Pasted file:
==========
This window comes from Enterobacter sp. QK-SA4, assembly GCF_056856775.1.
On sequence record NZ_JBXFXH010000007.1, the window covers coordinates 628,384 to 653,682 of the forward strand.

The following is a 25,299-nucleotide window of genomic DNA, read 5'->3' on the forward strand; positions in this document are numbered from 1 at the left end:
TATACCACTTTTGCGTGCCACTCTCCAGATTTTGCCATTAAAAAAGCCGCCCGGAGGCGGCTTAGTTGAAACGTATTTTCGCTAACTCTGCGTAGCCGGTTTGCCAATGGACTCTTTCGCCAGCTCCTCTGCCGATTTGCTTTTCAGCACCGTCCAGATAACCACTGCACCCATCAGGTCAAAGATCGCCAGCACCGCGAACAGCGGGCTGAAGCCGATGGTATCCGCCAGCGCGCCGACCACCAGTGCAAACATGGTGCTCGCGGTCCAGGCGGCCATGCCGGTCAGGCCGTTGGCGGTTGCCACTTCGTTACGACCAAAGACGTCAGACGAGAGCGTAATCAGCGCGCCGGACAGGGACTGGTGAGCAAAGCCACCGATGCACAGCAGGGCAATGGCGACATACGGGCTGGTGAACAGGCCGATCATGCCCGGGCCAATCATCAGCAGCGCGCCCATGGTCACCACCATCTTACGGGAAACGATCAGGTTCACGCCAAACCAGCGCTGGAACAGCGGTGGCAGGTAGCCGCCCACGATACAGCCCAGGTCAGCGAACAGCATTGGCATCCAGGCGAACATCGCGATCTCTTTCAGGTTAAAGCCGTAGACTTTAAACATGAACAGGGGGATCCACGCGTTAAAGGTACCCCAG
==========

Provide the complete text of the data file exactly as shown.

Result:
This window comes from Enterobacter sp. QK-SA4, assembly GCF_056856775.1.
On sequence record NZ_JBXFXH010000007.1, the window covers coordinates 628,384 to 653,682 of the forward strand.

The following is a 25,299-nucleotide window of genomic DNA, read 5'->3' on the forward strand; positions in this document are numbered from 1 at the left end:
TATACCACTTTTGCGTGCCACTCTCCAGATTTTGCCATTAAAAAAGCCGCCCGGAGGCGGCTTAGTTGAAACGTATTTTCGCTAACTCTGCGTAGCCGGTTTGCCAATGGACTCTTTCGCCAGCTCCTCTGCCGATTTGCTTTTCAGCACCGTCCAGATAACCACTGCACCCATCAGGTCAAAGATCGCCAGCACCGCGAACAGCGGGCTGAAGCCGATGGTATCCGCCAGCGCGCCGACCACCAGTGCAAACATGGTGCTCGCGGTCCAGGCGGCCATGCCGGTCAGGCCGTTGGCGGTTGCCACTTCGTTACGACCAAAGACGTCAGACGAGAGCGTAATCAGCGCGCCGGACAGGGACTGGTGAGCAAAGCCACCGATGCACAGCAGGGCAATGGCGACATACGGGCTGGTGAACAGGCCGATCATGCCCGGGCCAATCATCAGCAGCGCGCCCATGGTCACCACCATCTTACGGGAAACGATCAGGTTCACGCCAAACCAGCGCTGGAACAGCGGTGGCAGGTAGCCGCCCACGATACAGCCCAGGTCAGCGAACAGCATTGGCATCCAGGCGAACATCGCGATCTCTTTCAGGTTAAAGCCGTAGACTTTAAACATGAACAGGGGGATCCACGCGTTAAAGGTACCCCAG